What followed was Basho's "task for life"-haiku writing technique Karumi (Lightness).
Bashô developed this concept during his final travels in 1693. Karumi is perhaps one of the most important and least understood principles of haiku poetry. Karumi can best be described as “lightness,” or a sensation of spontaneity. In many ways, karumi is a principle rooted in the “spirit” of haiku, rather than a specific technique. Bashô taught his students to think of karumi as “looking at the bottom of a shallow stream”. When karumi is incorporated into haiku, there is often a sense of light humor or child-like wonderment at the cycles of the natural world. Many haiku using karumi are not fixed on external rules, but rather an unhindered expression of the poet’s thoughts or emotions. This does not mean that the poet forgets good structure; just that the rules of structure are used in a natural manner. In my opinion, karumi is “beyond” technique and comes when a poet has learned to internalize and use the principles of the art interchangeably.
I think karumi can only be the concept for your haiku when you are not only a haiku poet, but also living haiku ... Living haiku is being one with the world around you including nature and enjoying the emptiness, loneliness and oneness of being part of nature as a human. A haiku poet (in my humble opinion) lives with nature, adores nature, praises nature and respects nature. Haiku is not only a wonderful poem ... it's a life-style.

just one leaf
struggles with the wind
like Basho

© Chèvrefeuille

Recently, this month, we explored the 'free-style' haiku as written by Santoka Taneda. 'Free-style' haiku don't use kigo, kireji or the 5-7-5 structure. It looks somewhat like the Kanshicho-style on which had a discussion here last year.
'Free-style' gives you more freedom (and pleasure) in writing your haiku (or tanka) and I think that our Western way of haiku-ing is more like the 'free-style', but that's just my (humble) opinion.

And of course there was that episode which I maybe could have done as the very first episode of HWT, but I didn't do that, not on purpose ... I just hadn't thought about it as a haiku writing technique. That episode was titled "back to basic", but could even be titled "back to the roots of haiku". That episode was about the classical way of writing haiku (as e.g you can read in Carpe Diem's Lecture 1, above in the menu) and it was a joy to make that episode ... to me ... writing a classical haiku is always a challenge, but here I have a classical haiku written by me:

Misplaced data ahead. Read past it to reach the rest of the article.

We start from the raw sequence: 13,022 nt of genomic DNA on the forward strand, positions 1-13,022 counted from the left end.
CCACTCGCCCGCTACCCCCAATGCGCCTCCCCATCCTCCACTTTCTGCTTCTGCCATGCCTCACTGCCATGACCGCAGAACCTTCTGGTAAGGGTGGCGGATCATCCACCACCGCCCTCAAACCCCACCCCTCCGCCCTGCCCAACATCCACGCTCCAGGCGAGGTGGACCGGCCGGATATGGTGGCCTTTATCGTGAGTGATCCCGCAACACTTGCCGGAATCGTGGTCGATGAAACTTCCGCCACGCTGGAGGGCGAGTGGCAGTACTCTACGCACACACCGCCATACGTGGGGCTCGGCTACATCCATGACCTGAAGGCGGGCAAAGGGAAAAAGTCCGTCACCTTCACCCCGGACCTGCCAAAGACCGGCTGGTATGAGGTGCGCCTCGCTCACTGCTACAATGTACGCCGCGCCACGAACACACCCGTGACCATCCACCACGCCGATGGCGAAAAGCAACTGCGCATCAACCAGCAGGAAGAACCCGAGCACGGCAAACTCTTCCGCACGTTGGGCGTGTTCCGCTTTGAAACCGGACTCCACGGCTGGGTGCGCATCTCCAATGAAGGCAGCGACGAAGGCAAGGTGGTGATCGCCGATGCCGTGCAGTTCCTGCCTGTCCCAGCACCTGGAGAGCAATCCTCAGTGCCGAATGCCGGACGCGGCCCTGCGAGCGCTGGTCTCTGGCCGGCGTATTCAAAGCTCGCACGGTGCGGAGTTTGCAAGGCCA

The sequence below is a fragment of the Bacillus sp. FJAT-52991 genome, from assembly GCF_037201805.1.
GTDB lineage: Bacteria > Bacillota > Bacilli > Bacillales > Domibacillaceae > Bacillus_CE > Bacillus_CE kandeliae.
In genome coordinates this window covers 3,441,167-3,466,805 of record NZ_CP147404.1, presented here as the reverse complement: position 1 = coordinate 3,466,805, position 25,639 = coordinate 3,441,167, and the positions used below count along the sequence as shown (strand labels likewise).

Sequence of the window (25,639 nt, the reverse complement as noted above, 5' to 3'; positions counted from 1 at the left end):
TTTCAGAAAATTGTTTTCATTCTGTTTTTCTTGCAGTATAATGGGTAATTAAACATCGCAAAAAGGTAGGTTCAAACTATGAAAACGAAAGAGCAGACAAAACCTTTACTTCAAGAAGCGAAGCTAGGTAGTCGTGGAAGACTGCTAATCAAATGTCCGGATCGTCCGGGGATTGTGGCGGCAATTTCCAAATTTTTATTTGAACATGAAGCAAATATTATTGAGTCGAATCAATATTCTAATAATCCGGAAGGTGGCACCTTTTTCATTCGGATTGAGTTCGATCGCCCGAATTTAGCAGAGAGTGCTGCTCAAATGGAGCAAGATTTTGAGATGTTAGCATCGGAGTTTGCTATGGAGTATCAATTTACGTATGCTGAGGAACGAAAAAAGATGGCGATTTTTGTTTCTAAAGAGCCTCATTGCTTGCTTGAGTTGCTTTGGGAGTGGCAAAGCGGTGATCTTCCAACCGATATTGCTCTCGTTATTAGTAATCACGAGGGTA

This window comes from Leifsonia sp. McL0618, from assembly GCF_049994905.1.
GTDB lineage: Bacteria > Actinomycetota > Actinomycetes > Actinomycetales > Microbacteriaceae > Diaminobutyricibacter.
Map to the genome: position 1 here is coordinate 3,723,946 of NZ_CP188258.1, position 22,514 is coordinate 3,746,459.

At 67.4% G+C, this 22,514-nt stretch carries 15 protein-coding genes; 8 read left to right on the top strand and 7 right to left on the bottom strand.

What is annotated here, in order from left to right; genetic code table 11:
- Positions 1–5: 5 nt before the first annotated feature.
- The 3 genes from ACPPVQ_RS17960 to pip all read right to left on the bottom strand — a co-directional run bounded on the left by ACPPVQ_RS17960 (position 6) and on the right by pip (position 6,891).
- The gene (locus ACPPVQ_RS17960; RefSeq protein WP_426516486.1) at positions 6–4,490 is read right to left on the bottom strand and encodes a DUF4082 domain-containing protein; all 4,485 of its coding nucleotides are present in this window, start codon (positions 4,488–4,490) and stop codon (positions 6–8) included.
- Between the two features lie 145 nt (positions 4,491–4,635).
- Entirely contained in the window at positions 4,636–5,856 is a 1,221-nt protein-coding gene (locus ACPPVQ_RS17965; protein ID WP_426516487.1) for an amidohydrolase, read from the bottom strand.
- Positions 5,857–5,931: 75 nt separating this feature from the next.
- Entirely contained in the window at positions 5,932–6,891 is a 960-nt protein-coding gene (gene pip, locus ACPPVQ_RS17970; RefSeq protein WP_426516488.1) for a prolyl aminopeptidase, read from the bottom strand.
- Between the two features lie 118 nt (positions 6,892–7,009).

the rough landscape
reaches to the deep blue sky
so impressive

© Chèvrefeuille

Than last week ... I dared to introduce an all new haiku writing technique which I called Baransu (Japanese for 'balance') and I brought the idea of "bringing balance in haiku by associating" under your attention.
As I read the responses than the most of you had some difficulty to understand this "all new haiku writing technique", but you all managed to compose a "baransu"- haiku and that makes me happy. I hope that this "baransu" haiku writing technique will find its way around the globe, but ... that's not up to me ... haiku writing must be fun and no obligation and ... maybe I can bring some more joy into this wonderful poetry form ... haiku.

the old pond
yesterday ... Irisses bloomed
only a faint purple

© Chèvrefeuille

the cooing of pigeons
resonates through the grey streets -
ah! that summer rain

© Chèvrefeuille

I hope you all did like this little course of Haiku Writing Techniques and I hope that the techniques we have discussed will give you all more 'handles' to enjoy haiku. For this episode you may choose which haiku writing technique you want to use for your submitted haiku. And  ... please share your choice of the technique with us.

This episode is open for your submissions tonight at 7.00 PM (CET) and will remain open until March 27th at noon (CET). I will try to publish our new episode, chess game, later on.


  1. Ah..
    this may be your flagship post, Chevrefeuille mon ami - one senses that you really are the Basho of our era, that you are calmly and peacefully at one with haiku, and that is where we need to be...

    1. Thank you Hamish, but "the Basho of our era" is to much honor. I am just a haiku addict and your humble, but dedicated to haiku, host of Carpe Diem Haiku Kai.

    2. I have to agree with Hamish.....My study of Janes "Bare Bones..." and your use of it to prepare our writing prompts were the highlights of my learning more and more about our gem, the haiku....Thank you....thank you....

  2. What a great post.. I'm so sorry that time does not allow daily visit any longer... but I prefer not to link up if I cannot read and comment. My muse has taken me more into writing longer poetry recently.

  3. Thank you for compiling this overview of the writing techniques you've introduced so far -- this is really helpful!

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  5. https://theyyouandme.wordpress.com/2015/03/25/spring-haiku/

  6. Thank you, Kristjaan, for sharing your knowledge and experience of haiku with us!

  7. This was a marvellous series, Chèvrefeuille. Each post was a great read, with beautiful haiku and lots of insights for us to try to use in our own writing. Thanks for all the work you put into it!